We recommend buying a five-gallon bucket, filling it with water, then dissolving the stabilizer in that water. This way, whether it takes ten minutes or an hour to dissolve, you wont be damaging expensive pool surfaces or delicate circulation parts by leaving an undiluted acid lying around on them.
Note: Never add chemicals to your skimmer and through your pool filter. This can be very dangerous and could damage your pool filter system.
How Much Chlorine Pool Stabilizer Should You Use
If you dont add enough pool stabilizer to your pool, your chlorine will start to evaporate, so its important to keep levels in check.
Keep in mind that, if you decide to add stabilized chlorine tablets or shock, youre automatically adding a stabilizer every time youre treating your pool with chlorine. Following the proper chlorine level guidelines for your pool should result in adding the correct amount of CYA.
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Soapy Water For Finding Air Leaks
Air bubbles in your pool is a common problem caused by air being introduced into your plumbing. The main culprit of pool bubbles is a suction leak in the plumbing going into your pump or around the lid of your pool pump. Fill a spray bottle three-quarters of the way with warm water and then add one to two squirts of soap. Use this spray bottle filled with soapy water to spray your plumbing and pump lid to find your air leak. If you see bubbles starting to form around any of your fittings or pump lid then you now know the source of your pool bubbles. To repair your air leak, check out our guide on How to Correct Swimming Pool Air Leaks.
Do You Really Need A Chlorine Pool Stabilizer
You already know you should definitely never add conditioner to a hot tub, and you could probably guess that indoor swimming pools wont benefit from pool stabilizers because they arent typically directly exposed to UV rays.
But is there any compelling reason against using a pool stabilizer in outdoor pools?
Nope. If you own an outdoor chlorine or saltwater-chlorinated inground or above ground pool, proper stabilizer use will save you time and money on chlorine.
Sure, too much stabilizer can cause problems. Just be sure to keep an eye on it every week along with chlorine concentrations to ensure proper pool chemistry.
Youll rest easy knowing your pool is safely swimmable for your whole familywithout having to add extra chlorine for every hour of sunshine.
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When Cya Levels Should Be Lowered
Cryptosporidium is a parasite that is immune to chlorineand thrives commonly in kiddie pools prone to fecal events. It should be worthnoting that excessive CYA degrees plainly indicates high crypto levels.
If so, you should straight away decrease your CYA degreesto a maximum of 15 ppm. You can do this by diluting and adding more water.
Cyanuric Acid: What Is It And Why Do I Need It
Cyanuric acid, or CYA, is a stabilizer that partially blocks sunlight on chlorine. If you have low pH and stabilizer, the most common product to use is Cyanuric Acid. The way it works is .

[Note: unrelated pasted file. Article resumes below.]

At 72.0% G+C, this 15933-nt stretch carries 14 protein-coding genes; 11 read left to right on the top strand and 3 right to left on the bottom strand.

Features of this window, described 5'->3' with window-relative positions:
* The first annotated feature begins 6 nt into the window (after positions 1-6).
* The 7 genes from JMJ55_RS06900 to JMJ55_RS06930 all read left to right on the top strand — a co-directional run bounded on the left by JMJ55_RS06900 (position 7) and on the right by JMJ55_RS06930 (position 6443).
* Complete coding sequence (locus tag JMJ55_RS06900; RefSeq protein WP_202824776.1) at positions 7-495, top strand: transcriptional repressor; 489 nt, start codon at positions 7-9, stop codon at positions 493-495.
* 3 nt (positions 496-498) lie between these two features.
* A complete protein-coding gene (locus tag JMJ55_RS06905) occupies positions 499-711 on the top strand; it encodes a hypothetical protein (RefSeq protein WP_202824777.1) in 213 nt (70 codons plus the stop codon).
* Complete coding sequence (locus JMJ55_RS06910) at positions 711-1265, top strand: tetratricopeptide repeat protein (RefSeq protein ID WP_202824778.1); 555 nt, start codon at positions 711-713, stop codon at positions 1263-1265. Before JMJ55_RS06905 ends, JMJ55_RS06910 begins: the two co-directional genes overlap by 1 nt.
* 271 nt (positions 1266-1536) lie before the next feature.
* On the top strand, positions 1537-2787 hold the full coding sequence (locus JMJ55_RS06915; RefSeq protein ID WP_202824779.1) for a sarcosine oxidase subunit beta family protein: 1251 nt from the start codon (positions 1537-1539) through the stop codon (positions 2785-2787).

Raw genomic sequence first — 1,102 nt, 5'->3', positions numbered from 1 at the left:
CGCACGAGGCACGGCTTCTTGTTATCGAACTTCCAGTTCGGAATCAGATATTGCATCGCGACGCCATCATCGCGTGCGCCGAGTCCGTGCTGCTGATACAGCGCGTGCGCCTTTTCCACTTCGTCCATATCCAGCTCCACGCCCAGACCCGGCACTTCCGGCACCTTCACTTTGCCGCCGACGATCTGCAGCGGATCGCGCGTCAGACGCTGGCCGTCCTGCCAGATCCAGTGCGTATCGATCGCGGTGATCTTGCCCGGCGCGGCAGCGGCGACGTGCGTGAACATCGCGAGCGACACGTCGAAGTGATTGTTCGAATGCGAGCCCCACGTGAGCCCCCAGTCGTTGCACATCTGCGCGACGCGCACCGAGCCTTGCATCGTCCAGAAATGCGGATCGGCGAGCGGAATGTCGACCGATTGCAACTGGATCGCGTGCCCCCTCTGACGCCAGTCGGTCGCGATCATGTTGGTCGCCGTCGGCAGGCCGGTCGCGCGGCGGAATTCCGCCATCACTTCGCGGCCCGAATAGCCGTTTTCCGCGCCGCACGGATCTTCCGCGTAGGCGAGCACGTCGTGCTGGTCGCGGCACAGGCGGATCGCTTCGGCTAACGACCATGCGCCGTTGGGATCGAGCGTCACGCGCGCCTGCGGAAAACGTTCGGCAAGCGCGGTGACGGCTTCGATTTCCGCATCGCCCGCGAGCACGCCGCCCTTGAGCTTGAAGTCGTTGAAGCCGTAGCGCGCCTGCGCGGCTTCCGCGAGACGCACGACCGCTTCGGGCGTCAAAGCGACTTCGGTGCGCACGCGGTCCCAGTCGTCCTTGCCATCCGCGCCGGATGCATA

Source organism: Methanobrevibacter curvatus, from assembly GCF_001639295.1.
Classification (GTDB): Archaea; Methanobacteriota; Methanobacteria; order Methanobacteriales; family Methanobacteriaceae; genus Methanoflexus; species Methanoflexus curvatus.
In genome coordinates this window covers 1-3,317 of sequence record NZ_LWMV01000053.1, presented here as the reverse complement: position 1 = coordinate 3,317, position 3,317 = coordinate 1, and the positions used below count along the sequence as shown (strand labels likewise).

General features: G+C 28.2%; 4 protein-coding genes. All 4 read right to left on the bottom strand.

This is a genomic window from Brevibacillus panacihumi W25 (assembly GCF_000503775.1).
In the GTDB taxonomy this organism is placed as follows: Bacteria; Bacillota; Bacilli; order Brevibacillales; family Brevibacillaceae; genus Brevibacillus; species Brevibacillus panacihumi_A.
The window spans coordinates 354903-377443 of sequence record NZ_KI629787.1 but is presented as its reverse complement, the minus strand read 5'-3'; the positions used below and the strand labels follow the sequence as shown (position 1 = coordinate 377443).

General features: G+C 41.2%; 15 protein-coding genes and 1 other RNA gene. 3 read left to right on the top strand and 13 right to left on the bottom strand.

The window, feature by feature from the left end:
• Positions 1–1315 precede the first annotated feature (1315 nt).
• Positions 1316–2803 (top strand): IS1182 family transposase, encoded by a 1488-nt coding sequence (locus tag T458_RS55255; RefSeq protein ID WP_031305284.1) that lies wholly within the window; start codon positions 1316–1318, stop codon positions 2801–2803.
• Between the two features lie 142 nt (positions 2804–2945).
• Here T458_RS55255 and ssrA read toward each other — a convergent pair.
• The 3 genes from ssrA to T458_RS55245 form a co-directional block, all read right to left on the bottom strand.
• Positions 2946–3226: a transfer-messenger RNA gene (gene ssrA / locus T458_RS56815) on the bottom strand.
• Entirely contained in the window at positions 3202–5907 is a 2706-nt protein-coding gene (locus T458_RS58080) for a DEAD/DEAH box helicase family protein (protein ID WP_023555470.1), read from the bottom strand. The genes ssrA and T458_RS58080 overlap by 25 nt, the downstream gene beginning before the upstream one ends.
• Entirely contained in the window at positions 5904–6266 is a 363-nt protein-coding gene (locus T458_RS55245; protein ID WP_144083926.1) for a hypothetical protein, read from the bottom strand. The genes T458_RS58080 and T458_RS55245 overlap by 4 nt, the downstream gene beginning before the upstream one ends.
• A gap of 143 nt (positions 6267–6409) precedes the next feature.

With the correct level of CYA in the water, , you will have to add much less chlorine because the levels will be more stable.
Be advised, however, that while stabilizers do stop chlorine from breaking down they also reduce the effectiveness of the chlorine when it comes to disinfecting your pool. You will need to keep the chlorine level higher than you normally would when there is CYA in the water in order to keep the chlorine effective.
For example, when CYA is at 30 ppm, chlorine must be at 2 and 4 ppm, but when CYA is at 50 ppm, chlorine needs to be between 4 and 6 parts per million.
So, if you have to keep higher chlorine levels you will have to add more sanitizer. However, this will be nothing in comparison to the amount required to replace losses caused by UV exposure if you do not use a stabilizer. Also, you will have to add chlorine much less often if you use this method.
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Stabilized Chlorine Tablets Or Sticks Or Shock
The main difference between tablets or sticks and shock is chemical strength and how to use the product.
Tablets and sticks are for everyday pool use while shock products have high chlorine levels that shock a pool to remove chloramines, waste, and bacteria after a contamination event or to remove visible algae.
Stabilized chlorine is the easiest way to add chlorine and stabilizer to your pool at the same time without a second step. Both trichlor and dichlor contain over 50% CYA by weight. Youll likely never have to adjust chlorine levels when you add them as a combination duo.
I like to suggest first-time pool owners use stabilized chlorine tablets or shock because its easier and requires less extra work. However, I still suggest regular testing to make sure the CYA levels stay within the proper range.
Pool Stabilizer: The Ultimate Guide To Pool Water Balance
Most swimming pool owners know the importance of pool water balance and how to test for pH and chlorine. They understand how to maintain these measures of pool health at the proper levels. But there is one aspect of pool water balance a lot of pool owners struggle with.
In your pool ownership journey, you would have heard of pool stabilizers, pool conditioners, chlorine stabilizer or Cyanuric acid . These terms are often used interchangeably and always in reference to the chlorine levels of a pool.
But what is Cyanuric acid or a pool stabilizer? What does it do and why do you need it?